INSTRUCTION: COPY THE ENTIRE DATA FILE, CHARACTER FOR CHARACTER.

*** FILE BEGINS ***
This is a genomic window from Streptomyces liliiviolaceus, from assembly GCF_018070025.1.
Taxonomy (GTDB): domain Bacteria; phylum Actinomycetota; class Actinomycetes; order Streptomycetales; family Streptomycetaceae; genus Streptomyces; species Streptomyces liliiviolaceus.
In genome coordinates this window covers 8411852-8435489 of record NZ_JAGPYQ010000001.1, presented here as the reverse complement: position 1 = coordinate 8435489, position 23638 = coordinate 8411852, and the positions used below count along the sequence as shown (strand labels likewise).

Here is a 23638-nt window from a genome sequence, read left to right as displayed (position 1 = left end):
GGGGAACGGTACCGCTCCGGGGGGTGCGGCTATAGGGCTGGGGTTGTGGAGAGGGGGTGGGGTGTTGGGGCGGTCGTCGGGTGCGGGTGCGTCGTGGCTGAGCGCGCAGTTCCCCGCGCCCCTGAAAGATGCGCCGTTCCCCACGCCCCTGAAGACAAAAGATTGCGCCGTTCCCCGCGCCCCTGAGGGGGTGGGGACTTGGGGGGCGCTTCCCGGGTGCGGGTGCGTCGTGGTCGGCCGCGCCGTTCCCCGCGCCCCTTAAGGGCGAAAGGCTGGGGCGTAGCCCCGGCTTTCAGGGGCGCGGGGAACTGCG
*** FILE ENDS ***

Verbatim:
This is a genomic window from Streptomyces liliiviolaceus, from assembly GCF_018070025.1.
Taxonomy (GTDB): domain Bacteria; phylum Actinomycetota; class Actinomycetes; order Streptomycetales; family Streptomycetaceae; genus Streptomyces; species Streptomyces liliiviolaceus.
In genome coordinates this window covers 8411852-8435489 of record NZ_JAGPYQ010000001.1, presented here as the reverse complement: position 1 = coordinate 8435489, position 23638 = coordinate 8411852, and the positions used below count along the sequence as shown (strand labels likewise).

Here is a 23638-nt window from a genome sequence, read left to right as displayed (position 1 = left end):
GGGGAACGGTACCGCTCCGGGGGGTGCGGCTATAGGGCTGGGGTTGTGGAGAGGGGGTGGGGTGTTGGGGCGGTCGTCGGGTGCGGGTGCGTCGTGGCTGAGCGCGCAGTTCCCCGCGCCCCTGAAAGATGCGCCGTTCCCCACGCCCCTGAAGACAAAAGATTGCGCCGTTCCCCGCGCCCCTGAGGGGGTGGGGACTTGGGGGGCGCTTCCCGGGTGCGGGTGCGTCGTGGTCGGCCGCGCCGTTCCCCGCGCCCCTTAAGGGCGAAAGGCTGGGGCGTAGCCCCGGCTTTCAGGGGCGCGGGGAACTGCG